The elimination of plastics is inconceivable in the modern world. Unfortunately, they do have disadvantages, including the depletion of fossil feedstocks, formation of CO2 in production and combustion, and growth of landfills.
In the Angewandte Chemie journal, Russian scientists introduce a new method, where a polymer produced entirely from biomass can easily and economically be used in 3D printing. Objects produced through this method are of highly solvent-resistant, easily recyclable, and high quality.
Standard “subtractive” processes involve sawing, turning, cutting, or milling, lead to a great amount of wasted material. 3D printing processes are theoretically waste-free because they are “additive”: three-dimensional objects are generated in a layer-by-layer application of material. The most common method is called fused deposition modeling (FDM). In this method, the raw material is squeezed through a hot nozzle onto a mobile base and thus liquefied (extrusion). The printer head generates the programmed form like in a traditional two-dimensional printing technique, releasing small amounts of the polymer in place of ink. This process is repeated for layer after layer until achieving the required three-dimensional object. Yet, the polymers employed until now have several disadvantages that restrict their use. Some of the polymers are damaged by organic solvents. On the other hand, those that withstand the solvents adhere poorly and shrink on heating, enabling their layers to separate and making errors in the printing process.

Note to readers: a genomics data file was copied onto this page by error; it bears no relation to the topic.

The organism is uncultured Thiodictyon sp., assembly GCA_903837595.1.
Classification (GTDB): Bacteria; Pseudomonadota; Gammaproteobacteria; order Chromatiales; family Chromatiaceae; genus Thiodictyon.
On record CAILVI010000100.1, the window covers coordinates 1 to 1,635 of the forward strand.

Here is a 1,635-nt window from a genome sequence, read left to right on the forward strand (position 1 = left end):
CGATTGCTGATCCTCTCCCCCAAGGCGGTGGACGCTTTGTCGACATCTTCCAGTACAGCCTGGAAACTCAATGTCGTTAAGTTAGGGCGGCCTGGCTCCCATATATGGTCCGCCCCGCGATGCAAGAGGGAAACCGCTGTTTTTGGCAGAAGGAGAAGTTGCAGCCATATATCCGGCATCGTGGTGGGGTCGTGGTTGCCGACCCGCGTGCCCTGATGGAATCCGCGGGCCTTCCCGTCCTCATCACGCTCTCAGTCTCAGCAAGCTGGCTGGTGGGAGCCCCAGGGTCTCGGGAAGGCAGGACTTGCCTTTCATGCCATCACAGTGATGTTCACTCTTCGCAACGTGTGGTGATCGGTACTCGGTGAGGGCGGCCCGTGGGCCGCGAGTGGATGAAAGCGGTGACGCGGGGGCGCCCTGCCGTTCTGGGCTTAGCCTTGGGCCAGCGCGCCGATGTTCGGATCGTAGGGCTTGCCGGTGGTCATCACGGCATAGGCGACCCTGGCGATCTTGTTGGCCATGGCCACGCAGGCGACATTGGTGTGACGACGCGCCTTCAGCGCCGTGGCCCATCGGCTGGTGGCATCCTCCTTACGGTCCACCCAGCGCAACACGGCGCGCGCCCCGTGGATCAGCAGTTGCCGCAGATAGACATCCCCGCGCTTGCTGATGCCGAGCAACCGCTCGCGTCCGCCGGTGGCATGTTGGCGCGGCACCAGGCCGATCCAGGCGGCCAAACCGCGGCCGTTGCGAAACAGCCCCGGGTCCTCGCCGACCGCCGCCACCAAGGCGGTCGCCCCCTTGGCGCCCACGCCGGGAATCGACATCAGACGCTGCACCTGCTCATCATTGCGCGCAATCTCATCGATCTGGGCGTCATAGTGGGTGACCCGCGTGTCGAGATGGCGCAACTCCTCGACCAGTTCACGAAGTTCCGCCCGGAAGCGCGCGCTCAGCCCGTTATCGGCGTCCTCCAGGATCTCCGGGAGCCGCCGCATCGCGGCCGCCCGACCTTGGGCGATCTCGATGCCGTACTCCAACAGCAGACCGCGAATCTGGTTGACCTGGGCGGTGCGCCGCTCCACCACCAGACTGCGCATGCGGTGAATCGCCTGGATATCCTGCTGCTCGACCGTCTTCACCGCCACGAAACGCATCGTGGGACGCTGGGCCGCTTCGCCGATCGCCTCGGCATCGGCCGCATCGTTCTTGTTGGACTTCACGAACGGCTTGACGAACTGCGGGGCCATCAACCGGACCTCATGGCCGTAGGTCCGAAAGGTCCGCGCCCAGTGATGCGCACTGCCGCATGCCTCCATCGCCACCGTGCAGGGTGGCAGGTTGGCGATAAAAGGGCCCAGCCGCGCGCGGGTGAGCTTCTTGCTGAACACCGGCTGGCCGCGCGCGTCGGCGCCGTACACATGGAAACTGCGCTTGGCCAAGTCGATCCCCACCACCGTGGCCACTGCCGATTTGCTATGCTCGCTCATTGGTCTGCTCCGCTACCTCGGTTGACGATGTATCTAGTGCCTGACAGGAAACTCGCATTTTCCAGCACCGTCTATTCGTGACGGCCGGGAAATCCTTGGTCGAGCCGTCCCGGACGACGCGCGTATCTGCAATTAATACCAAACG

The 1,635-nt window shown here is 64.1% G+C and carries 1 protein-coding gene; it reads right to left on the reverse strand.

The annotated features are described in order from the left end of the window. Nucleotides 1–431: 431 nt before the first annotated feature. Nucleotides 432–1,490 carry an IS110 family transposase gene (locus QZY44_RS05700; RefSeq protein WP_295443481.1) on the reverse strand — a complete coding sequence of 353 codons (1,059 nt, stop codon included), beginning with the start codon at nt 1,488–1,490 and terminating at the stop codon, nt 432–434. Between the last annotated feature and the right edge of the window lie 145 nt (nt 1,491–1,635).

Working along with Valentine P. Ananikov at the Russian Academy of Sciences (Moscow), researchers have now solved these problems by developing a sustainable technique: 3D printing with polyethylene-2,5-furandicarboxylate (PEF), a polymer made from cellulose.
The research team was able to successfully make objects by using a commercially obtainable 3D printer under standard settings. The printed objects’ individual layers were strongly bound to each other and the surface was of high quality and smooth. Tests showed that the objects were resistant to dichloromethane, which is one of the most aggressive solvents known. Thanks to the extreme thermal stability of the PEF, the printed objects can be continually melted, formed into filaments, and printed again.
Computer calculations show that the individual building blocks of PEF can include non-linear fragments and develop a spiral twist, which provides an access to new kinds of geometry. Another vital feature is a greater polarity of PEF. According to researchers, structural diversity can open new superior applications of PEF.